Employment-Based Permanent Residents
Immigration Lawyer in Cleveland
Of all the thousands and thousands of people who immigrate to the United States every year, a large percentage of them do so through employment. In fact, the two primary routes for immigration are through family and employers.
If you are hoping to obtain a green card and become a lawful permanent resident, then the fact that you have an offer of long-term employment can work to your advantage. The employer will have to fill out an Immigrant Form I-140, Petition for Alien Worker to sponsor you for permanent residence. Once this has been approved, you can become a permanent resident through an adjustment of status or consular processing, depending on whether you are currently in the United States or if you currently reside abroad.
Types of Employment-Based Visas
This category is reserved for individuals who possess extraordinary ability in the arts, sciences, education, athletics, or business. You must be able to demonstrate that you possess such ability through documentation of national or international acclaim and recognition. Workers who can fulfill these requirements are in such high demand in the U.S. that it is not necessary for you to already have an offer of employment; and you can even submit your own I-140 petition. The priority worker category also includes outstanding professors and researchers, as well as managers and executives of multinational corporations. Priority workers receive 28.6% of all employment-based visas every year.
If you have achieved an advanced degree - which is anything beyond a baccalaureate - or have received a B.A. and have spent at least five years working in the profession, then you may be eligible for the second category of employment immigration visa. This category is also intended for individuals who possession exceptional ability in the sciences, business, or arts. EB-2 visas constitute another 28.6% of employment immigration visas.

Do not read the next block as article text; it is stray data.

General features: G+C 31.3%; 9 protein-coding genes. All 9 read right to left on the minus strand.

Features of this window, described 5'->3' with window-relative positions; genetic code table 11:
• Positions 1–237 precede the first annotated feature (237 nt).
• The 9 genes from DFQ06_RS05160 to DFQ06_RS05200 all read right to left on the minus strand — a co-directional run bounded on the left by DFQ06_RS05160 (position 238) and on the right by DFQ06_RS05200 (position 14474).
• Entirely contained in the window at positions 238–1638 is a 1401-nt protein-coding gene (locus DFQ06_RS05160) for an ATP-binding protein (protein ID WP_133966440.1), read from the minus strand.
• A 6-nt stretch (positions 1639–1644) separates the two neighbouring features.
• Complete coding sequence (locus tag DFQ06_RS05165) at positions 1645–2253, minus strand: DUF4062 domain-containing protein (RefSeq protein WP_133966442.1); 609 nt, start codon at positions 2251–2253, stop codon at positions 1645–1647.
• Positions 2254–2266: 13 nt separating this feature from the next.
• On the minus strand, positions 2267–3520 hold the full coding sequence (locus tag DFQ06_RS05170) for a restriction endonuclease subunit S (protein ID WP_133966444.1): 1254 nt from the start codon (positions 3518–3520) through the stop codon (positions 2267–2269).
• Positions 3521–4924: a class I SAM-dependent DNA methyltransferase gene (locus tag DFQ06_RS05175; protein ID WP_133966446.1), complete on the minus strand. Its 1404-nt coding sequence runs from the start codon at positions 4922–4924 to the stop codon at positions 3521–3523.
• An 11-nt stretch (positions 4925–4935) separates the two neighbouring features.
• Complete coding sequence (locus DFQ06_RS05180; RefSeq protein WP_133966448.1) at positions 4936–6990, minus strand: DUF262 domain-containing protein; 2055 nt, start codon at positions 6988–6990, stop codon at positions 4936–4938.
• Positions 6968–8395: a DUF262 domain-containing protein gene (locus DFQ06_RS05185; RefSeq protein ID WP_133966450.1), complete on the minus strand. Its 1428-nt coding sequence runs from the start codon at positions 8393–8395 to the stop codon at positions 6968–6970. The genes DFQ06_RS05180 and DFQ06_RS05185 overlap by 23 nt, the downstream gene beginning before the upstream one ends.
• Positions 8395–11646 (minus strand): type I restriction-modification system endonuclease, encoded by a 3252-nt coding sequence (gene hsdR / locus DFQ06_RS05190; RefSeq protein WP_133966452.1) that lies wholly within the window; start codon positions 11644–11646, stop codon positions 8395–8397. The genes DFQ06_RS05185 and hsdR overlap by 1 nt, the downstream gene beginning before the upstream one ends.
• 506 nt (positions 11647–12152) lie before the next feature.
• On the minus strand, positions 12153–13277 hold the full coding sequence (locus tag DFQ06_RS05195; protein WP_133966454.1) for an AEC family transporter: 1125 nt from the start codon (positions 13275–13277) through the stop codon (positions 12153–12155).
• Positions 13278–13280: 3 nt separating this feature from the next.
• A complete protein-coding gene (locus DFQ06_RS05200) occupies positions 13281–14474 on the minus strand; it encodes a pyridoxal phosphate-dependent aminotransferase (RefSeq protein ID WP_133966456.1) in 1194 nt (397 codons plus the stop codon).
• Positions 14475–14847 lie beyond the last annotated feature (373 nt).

Skilled workers who hold positions that require at least two years of training or experience, professionals who require a baccalaureate degree, and unskilled workers filling non-temporary positions are all grouped together in the third visa category, which receives 28.6% of the annual allocation.
The fourth category of employment-based immigration visa includes a wide variety of special circumstances, such as religious ministers, certain broadcasters, former employees of the U.S. government in the Panama Canal Zone, and Iraqi and Afghan translators. Only 7.1% of employment immigration visas are allocated to this category.
The fifth category is reserved for business investors who are planning to invest sums ranging between from $500,000 to $1 million or more in a new business that will employ a minimum of 10 U.S. workers on a full-time basis. This category is intended to make it easier for foreign nationals to make significant contributions to the economy in this country. This category is limited to 7.1% of all employment-based immigration visas every year.
Let Us Guide You Through the Process
Brown Immigration Law can assist you with every aspect of applying for an employment-based immigration visa, and we represent both individuals and businesses. One of the most challenging steps for employers is the labor certification process, which requires you to demonstrate that you cannot hire anyone from the local labor pool to fill the position. We know how to get results in labor certification and overcome similar barriers to help you expedite the processing times of these applications.
Contact an Ohio immigration attorney now for a consultation and to get started on your application.
Our Legal Team